Antibiotic-sensitive results were obtained for S aureus (100%) and group A streptococcus (50%). During the first 5.5 years of the study, 100% of S aureus infections were sensitive to clindamycin and 80% were sensitive to oxacillin. During the second 5.5 years of the study, 90% of S aureus infections were sensitive to clindamycin, and 100% were sensitive to oxacillin. Almost all S aureus infections were resistant to penicillin and intermediately sensitive to sulfamethoxazole (Table 2).

ANTIBIOTIC SENSITIVITY VS PREVIOUS ANTIBIOTIC EXPOSURE

In patients without previous antibiotic exposure, S aureus infections were sensitive to clindamycin, erythromycin, and oxacillin (93%, 85%, and 91%, respectively). In patients with previous antibiotic exposure, S aureus infections were sensitive to clindamycin, erythromycin, and oxacillin (100%, 93%, and 100%, respectively). Almost all S aureus infections were resistant to penicillin and intermediately sensitive to sulfamethoxazole in both groups. Group A streptococcus infections were sensitive to erythromycin (86%) and tetracycline (86%) in patients without previous antibiotic exposure. This organism was sensitive to erythromycin (100%) and tetracycline (100%) in patients with previous antibiotic exposure (Table 3).

COMMENT

The average age of children presenting with deep neck space abscesses was 4.1 years, consistent with previous reports.10,11 The age distribution showed decreasing incidence with increasing age, also reported by Thompson et al.11 This may relate to immaturity of the immune system in infants and young children. One must remember, though, that deep neck space abscesses also affect adults, and it has been suggested that abscesses in adults are underreported in the literature.12 Also interesting in the present review was the high percentage of patients with predisposition for deep neck space abscesses (28%) and with infection of the ears, nose, or throat (67%). Infection of the ears, nose, or throat may spread to deep neck spaces by direct continuity or by lymphatic drainage to lymph nodes in these spaces.1 Most common in our study was upper respiratory tract infection, which was present in 49% of patients. Because nasopharyngeal carriage of middle ear pathogens increases significantly during respiratory illness,13 patients with upper respiratory tract infection in our study may have experienced a change in nasopharyngeal flora to more pathogenic or virulent organisms.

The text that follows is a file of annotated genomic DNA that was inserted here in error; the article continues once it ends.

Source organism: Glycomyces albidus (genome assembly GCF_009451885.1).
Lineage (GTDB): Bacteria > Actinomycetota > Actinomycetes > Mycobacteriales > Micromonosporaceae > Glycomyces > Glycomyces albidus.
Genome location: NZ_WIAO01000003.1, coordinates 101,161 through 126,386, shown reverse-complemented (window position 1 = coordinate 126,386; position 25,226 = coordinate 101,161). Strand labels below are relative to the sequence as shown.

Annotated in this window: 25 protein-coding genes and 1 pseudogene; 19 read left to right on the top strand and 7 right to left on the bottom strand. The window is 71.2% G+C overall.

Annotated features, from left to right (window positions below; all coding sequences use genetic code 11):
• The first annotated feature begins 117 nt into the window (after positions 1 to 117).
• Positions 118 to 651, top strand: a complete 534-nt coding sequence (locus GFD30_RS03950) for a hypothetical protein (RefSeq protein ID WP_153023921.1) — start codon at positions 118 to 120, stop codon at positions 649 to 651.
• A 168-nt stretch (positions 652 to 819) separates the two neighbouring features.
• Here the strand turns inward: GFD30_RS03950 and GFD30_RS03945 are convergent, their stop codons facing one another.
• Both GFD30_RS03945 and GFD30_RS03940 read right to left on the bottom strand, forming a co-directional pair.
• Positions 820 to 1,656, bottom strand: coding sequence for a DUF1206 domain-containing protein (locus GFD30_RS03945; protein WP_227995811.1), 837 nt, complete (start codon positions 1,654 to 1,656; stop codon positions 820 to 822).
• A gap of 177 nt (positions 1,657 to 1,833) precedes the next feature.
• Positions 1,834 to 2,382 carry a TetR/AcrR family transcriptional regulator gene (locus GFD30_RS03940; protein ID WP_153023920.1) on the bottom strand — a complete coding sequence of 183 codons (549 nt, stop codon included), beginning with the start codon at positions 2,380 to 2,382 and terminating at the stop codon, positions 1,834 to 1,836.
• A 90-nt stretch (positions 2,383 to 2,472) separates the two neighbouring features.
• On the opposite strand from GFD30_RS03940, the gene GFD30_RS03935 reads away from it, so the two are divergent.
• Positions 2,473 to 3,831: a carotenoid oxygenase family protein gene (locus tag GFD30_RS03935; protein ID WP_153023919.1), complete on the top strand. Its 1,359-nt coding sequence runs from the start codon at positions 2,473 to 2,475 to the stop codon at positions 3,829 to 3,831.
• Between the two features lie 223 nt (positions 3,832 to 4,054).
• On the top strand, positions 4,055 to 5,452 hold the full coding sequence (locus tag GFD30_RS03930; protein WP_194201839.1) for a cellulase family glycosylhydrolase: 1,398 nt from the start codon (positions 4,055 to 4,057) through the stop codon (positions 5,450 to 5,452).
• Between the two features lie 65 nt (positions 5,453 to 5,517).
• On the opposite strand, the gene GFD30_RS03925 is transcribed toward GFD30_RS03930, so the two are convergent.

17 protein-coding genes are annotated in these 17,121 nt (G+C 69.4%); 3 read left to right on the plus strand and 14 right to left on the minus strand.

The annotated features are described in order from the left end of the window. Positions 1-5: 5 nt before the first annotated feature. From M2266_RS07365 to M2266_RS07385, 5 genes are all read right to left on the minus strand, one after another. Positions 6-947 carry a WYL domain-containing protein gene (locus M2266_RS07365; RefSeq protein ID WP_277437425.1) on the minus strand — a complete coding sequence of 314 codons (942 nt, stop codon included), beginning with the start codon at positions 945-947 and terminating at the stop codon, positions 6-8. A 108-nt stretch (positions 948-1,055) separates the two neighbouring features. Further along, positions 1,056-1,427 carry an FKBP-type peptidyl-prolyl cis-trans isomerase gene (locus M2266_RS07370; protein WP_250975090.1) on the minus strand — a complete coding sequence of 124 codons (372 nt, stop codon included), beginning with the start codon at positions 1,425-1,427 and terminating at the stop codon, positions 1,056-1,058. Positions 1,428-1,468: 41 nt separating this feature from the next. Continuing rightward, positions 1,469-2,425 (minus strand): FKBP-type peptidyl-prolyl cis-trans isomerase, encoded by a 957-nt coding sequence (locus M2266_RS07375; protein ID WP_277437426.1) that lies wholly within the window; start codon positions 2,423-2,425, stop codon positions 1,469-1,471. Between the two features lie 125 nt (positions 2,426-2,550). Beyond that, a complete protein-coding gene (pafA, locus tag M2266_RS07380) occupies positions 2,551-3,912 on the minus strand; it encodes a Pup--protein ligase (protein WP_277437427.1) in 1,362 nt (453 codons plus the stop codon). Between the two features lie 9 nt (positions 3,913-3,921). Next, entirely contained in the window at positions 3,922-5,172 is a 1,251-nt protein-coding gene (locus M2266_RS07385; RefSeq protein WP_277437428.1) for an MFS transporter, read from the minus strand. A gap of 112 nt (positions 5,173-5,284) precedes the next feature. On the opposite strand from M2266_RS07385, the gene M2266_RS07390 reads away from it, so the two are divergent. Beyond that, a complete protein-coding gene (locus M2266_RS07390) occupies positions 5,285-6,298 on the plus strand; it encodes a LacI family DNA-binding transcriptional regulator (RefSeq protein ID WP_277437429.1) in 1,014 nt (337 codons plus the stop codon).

The presentation of deep neck space abscesses has been reported by other researchers.****{xref ref-type="bibr" rid="REF-OOA30014-10 REF-OOA30014-11 REF-OOA30014-14 REF-OOA30014-15 REF-OOA30014-16 REF-OOA30014-17"/> The findings in our study are in agreement with these authors, since we found neck mass, fever, lymphadenopathy, poor oral intake, neck stiffness, positive lateral neck radiograph, and positive computed tomographic scan of the neck to be the most common signs, symptoms, and investigations (Table 1).

In our review, the distribution of abscesses among the various spaces of the neck was 43% retropharyngeal or parapharyngeal, 32% anterior or posterior triangle, 25% submandibular or submental, and 1% parotid. These results both support and refute distributions cited in the literature. Submandibular or submental predominance was noted by Beck,18 although this report was published in 1952. More recently, Gidley et al15 and Ungkanont et al17 showed a predominance of retropharyngeal or parapharyngeal abscesses, while Tom and Rice16 noted anterior or posterior triangle abscesses to be most common. These differences may have resulted from smaller sample sizes or different age groups in previous studies, or they may represent changes in location of abscesses over time (see "Location-Specific Differences in Deep Neck Space Abscesses" below).

Most studies recognize S aureus and group A streptococcus as the predominant organisms in neck abscesses.2,10,15,17 However, the importance of anaerobes has recently been established.2 We identified 28% of patients with S aureus and 25% with group A streptococcus. Our "no growth" rate of 25% is consistent with other reports.10,15,16 Although smaller numbers of anaerobes were cultured, it is likely that organisms noted on Gram stain that did not grow when cultured also represented anaerobes. The most common anaerobe cultured was E corrodens, and the importance of this organism in head and neck infections has recently been noted by Tami and Parker.19 Because E corrodens is universally resistant to clindamycin, clinicians must be wary of empirically treating presumed anaerobic infections with this antibiotic. Additional organisms cultured in this study included normal oropharyngeal flora in 15% of patients. Other researchers have reported growth of these organisms from deep neck space abscesses.17

AGE-SPECIFIC DIFFERENCES IN DEEP NECK SPACE ABSCESSES

To our knowledge, presentations of deep neck space abscesses in different pediatric age groups have not been compared in prior studies. Patients younger than 4 years more frequently presented with agitation, cough, drooling, lethargy, respiratory distress, retractions, rhinorrhea, and stridor and less frequently with positive physical signs on oropharyngeal examination and trismus compared with patients 4 years or older. These results suggest that younger children have unique presentations of deep neck space abscesses that closely mirror signs and symptoms of viral upper respiratory tract infection (ie, agitation, cough, lethargy, and rhinorrhea). This may increase the difficulty of arriving at an accurate diagnosis, particularly for primary care practitioners outside of a tertiary care hospital. Even more disturbing is that younger patients are more likely to show signs and symptoms of airway compromise, which underlies the necessity of making an accurate diagnosis. Patients younger than 4 years also have a shorter duration of symptoms (4.5 days) compared with patients 4 years or older (5.2 days) (Table 1). This may suggest that the pathophysiologic mechanism of abscess progression is more rapid or fulminant in younger children.